What are your thoughts about reading? How is the readers’ landscape in Dubai different from the Philippines?

Reading is an escape. It’s also a way to travel without having to move. Books are my companion. I fell in love with reading at school. Unfortunately, while my parents encouraged reading, they would rather have me read technical books rather than fictional ones. Libraries back home were pretty useless, for lack of a better word. I don’t really know how to differentiate the readers’ landscape in Dubai and back home. Dubai has great public libraries and we get access to almost all books from different parts of the world. I did, however, meet more bibliophiles here than back home.

I did an interview with Readmill before, you can read it here.

What do you think can be done to uplift the so-called image of being a reader?

This is a tough one. I’ve always thought readers are really awesome people. It doesn’t matter what they read. But, for me, people who read love life.

EXTRA, EXTRA!

What is your favorite book and why?

The Little Prince is my favorite book. I read it when I was 10, I think, and I re-read it from time to time and I always learn something new from it. Meditations by Marcus Aurelius is another favorite. These two books, I need to have wherever I go.

“It is only with the heart that one can see rightly; what is essential is invisible to the eye.”

I try to live my life by that.

Who is your favorite author and why?

Another hard one. I can’t pick only one. My favorite authors are Milan Kundera, Brian Krans and John Green and recently, Rainbow Rowell (read Kenna’s review of Landline here).

Milan Kundera is an immortal. I read his books and find myself wishing it was me who wrote them instead. He taught me a lot and made me care less about superficial things. The Unbearable Lightness of Being is another one of my favorites. It was written years before I was born but it made perfect sense to me. It helped me know more about myself. It helped me find me.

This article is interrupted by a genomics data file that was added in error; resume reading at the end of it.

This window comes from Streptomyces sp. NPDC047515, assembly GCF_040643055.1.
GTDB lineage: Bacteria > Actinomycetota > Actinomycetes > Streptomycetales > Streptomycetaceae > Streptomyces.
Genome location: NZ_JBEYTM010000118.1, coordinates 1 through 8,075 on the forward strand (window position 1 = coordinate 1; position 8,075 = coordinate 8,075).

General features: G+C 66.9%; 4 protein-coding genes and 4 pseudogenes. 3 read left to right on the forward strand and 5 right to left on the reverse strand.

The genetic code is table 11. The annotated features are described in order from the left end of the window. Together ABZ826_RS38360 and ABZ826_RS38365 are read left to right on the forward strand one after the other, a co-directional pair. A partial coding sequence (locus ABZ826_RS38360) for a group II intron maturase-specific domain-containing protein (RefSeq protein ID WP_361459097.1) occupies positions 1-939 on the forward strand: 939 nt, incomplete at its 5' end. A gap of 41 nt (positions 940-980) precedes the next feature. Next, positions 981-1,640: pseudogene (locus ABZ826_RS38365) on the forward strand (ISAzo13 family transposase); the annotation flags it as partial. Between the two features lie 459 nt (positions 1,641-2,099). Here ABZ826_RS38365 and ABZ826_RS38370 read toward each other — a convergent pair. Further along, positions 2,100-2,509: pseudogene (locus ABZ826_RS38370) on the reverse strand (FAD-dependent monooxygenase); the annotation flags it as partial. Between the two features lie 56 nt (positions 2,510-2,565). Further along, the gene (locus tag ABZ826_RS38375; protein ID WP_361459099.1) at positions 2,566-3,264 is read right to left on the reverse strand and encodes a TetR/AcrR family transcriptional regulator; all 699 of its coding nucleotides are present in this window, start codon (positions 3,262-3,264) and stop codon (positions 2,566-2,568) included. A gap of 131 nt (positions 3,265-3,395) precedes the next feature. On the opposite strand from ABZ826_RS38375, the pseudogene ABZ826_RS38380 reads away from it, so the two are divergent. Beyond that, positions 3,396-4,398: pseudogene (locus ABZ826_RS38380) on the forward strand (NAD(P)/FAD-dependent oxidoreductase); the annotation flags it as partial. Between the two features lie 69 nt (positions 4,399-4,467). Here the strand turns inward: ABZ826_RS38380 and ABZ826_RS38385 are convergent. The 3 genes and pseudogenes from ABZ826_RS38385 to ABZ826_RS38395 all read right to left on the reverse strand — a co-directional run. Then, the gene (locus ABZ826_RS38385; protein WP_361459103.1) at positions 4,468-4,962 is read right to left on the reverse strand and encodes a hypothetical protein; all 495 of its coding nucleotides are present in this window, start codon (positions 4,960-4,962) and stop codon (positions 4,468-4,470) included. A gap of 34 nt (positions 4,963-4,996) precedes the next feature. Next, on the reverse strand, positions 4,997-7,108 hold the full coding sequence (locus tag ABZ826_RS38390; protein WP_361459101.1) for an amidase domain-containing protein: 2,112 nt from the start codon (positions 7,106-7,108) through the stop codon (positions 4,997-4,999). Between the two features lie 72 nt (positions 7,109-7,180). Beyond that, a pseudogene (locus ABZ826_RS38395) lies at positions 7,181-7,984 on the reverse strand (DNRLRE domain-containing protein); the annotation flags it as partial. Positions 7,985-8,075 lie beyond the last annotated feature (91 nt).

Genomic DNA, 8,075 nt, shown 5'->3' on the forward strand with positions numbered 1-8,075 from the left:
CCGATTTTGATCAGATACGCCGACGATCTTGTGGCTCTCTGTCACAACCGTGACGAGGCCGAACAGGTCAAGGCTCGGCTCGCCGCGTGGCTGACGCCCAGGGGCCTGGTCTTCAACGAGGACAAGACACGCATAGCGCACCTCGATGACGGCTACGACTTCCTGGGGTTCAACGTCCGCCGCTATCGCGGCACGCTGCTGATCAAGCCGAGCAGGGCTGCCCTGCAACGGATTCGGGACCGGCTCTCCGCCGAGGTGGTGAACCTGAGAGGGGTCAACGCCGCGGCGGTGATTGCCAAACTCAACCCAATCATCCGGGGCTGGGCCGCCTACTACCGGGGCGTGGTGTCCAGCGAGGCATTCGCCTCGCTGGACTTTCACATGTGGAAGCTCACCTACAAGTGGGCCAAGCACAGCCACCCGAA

Brian Krans is an amazing writer as well. I love his writing style. To me, he writes like Chuck Palahniuk, Hunter S. Thompson, Charles Bukowski and John Green, all in one (just my opinion). If he writes about roller-blading, I will read it even if I’m not into roller-blading.

John Green and Rainbow Rowell are good at making you feel emotions you’re not familiar with. They write about things in an easy-to-read manner but can still make you think deep. Or at least, that’s what they do to me.

Your favorite reading/writing-related quote?

“If you only read the books that everyone else is reading, you can only think what everyone else is thinking.”—Haruki Murakami

 

No Comments
  • Didi Paterno-Magpali (@didipaterno)
    Posted at 17:35h, 15 September Reply

    Rainbow Rowell is also a current favorite. I looooove how her characters are so flawed and how she puts them in everyday situations that everybody goes through.

    • bookbed
      Posted at 00:57h, 16 September Reply

      That’s true! Both her YA books and Adult Novels drive many points home. Thanks for reading, Didi!

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    Posted at 12:12h, 26 October Reply

    […] For paperbacks, I chose Jerry Spinelli’s Stargirl and Natalie Standiford’s How To Say Goodbye in Robot (a gift, by the way, from Mensis Liber! Read feature here). […]

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    Posted at 13:05h, 10 June Reply

    […] Exhibit C: I give away a copy of a Murakami book and try to win a book giveaway contest for 1Q84. (Which I did in 2012, by the way, courtesy of Mensis Liber. Read our feature about this giveaway machine here.) […]